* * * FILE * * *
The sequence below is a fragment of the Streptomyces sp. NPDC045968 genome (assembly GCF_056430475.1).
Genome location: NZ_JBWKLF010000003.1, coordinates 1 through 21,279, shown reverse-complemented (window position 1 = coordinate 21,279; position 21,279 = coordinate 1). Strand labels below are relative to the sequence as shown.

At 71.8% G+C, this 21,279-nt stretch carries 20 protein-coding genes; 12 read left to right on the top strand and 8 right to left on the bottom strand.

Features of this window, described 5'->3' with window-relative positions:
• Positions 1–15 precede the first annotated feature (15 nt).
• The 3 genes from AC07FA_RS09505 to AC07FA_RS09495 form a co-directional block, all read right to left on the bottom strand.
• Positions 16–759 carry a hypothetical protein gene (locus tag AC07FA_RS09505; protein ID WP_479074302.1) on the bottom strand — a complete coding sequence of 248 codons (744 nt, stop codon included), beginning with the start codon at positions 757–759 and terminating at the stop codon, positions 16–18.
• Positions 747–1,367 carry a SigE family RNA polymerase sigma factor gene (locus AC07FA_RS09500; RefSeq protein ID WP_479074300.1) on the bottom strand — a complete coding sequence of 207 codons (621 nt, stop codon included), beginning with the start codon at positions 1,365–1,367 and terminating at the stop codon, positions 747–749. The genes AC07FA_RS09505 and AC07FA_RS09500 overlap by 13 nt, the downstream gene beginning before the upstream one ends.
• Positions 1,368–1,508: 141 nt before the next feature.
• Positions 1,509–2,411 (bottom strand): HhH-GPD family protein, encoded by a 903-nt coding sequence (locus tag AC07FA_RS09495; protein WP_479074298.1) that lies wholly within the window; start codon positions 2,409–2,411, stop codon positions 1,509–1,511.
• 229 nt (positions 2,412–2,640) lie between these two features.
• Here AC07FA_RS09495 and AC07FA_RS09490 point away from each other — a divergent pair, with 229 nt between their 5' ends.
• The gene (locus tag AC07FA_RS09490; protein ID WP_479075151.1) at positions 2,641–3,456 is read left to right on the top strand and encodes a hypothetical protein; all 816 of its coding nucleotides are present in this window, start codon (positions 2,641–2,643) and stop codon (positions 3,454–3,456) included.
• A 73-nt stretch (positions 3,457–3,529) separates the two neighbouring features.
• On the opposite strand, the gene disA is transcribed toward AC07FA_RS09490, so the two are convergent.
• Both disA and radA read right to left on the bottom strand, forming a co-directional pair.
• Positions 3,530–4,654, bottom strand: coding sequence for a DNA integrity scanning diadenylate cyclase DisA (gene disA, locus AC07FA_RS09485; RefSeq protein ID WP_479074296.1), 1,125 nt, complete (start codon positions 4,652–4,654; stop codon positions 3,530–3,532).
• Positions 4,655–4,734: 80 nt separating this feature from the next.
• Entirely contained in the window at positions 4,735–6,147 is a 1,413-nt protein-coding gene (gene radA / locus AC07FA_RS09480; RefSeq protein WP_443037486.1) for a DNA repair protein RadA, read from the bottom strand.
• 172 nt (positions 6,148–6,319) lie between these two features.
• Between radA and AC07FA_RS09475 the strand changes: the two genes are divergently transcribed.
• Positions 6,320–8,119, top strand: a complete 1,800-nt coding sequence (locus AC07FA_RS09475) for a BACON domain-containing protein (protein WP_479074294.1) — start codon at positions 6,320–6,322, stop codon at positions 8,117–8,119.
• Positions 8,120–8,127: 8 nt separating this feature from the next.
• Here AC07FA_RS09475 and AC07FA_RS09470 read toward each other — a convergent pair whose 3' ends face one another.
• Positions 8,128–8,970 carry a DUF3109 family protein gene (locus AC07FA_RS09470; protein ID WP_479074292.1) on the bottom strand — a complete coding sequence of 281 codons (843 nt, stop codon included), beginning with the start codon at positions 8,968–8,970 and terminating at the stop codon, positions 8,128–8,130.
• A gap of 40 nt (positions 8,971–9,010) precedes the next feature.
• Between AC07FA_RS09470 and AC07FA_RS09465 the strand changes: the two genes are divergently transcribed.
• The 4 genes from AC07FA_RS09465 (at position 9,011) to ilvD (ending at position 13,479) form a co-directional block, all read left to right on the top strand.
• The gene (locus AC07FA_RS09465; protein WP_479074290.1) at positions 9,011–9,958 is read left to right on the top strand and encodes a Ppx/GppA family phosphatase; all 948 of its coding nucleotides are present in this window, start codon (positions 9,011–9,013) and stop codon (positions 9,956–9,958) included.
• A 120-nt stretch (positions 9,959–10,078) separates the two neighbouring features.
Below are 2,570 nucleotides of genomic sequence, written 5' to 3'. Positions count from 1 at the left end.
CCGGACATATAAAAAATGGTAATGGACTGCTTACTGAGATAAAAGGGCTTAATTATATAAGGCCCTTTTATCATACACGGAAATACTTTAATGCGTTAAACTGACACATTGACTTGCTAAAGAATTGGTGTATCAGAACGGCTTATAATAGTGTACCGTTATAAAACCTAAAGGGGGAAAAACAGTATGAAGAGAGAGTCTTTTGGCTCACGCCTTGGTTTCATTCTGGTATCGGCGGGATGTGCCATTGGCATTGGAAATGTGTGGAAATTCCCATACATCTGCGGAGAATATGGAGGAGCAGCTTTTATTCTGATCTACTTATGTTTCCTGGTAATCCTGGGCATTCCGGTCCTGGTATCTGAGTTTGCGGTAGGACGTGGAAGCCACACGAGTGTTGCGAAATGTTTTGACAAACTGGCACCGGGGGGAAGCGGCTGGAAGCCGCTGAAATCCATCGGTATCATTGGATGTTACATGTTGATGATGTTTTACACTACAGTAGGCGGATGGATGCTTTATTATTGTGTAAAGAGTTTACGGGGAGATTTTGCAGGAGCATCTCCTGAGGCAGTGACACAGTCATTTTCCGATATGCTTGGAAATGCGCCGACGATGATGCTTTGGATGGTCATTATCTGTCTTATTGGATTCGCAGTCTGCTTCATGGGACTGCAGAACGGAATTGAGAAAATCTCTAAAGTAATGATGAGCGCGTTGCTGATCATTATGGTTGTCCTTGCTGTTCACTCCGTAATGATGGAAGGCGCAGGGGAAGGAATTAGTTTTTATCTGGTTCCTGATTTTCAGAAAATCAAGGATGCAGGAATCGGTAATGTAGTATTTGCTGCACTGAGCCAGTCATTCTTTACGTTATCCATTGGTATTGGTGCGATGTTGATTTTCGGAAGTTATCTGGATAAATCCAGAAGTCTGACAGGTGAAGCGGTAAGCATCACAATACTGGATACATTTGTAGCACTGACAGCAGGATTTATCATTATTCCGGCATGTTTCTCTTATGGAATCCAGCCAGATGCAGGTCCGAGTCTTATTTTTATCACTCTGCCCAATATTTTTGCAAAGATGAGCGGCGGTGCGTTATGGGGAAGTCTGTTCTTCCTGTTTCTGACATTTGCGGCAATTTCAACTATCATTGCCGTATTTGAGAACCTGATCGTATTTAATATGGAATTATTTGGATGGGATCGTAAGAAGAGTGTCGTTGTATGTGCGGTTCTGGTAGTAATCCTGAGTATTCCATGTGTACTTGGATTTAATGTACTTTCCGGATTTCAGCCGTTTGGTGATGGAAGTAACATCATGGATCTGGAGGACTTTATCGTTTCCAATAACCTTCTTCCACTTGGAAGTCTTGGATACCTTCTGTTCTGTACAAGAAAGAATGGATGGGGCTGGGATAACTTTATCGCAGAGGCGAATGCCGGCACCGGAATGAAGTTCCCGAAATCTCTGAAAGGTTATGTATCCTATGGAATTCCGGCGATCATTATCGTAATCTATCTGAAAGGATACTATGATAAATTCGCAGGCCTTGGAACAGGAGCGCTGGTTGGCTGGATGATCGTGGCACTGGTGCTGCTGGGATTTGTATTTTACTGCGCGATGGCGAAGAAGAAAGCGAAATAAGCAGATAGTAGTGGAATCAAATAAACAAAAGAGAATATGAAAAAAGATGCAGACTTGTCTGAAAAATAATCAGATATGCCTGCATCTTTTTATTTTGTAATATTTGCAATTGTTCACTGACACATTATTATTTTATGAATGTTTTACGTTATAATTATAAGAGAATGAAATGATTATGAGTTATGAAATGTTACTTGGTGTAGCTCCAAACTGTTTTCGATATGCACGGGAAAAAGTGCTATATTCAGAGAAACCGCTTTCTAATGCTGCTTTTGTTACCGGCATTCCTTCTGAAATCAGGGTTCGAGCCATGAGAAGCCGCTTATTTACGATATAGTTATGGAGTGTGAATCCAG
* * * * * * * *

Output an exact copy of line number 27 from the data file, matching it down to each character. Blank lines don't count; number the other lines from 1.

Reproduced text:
• Between AC07FA_RS09470 and AC07FA_RS09465 the strand changes: the two genes are divergently transcribed.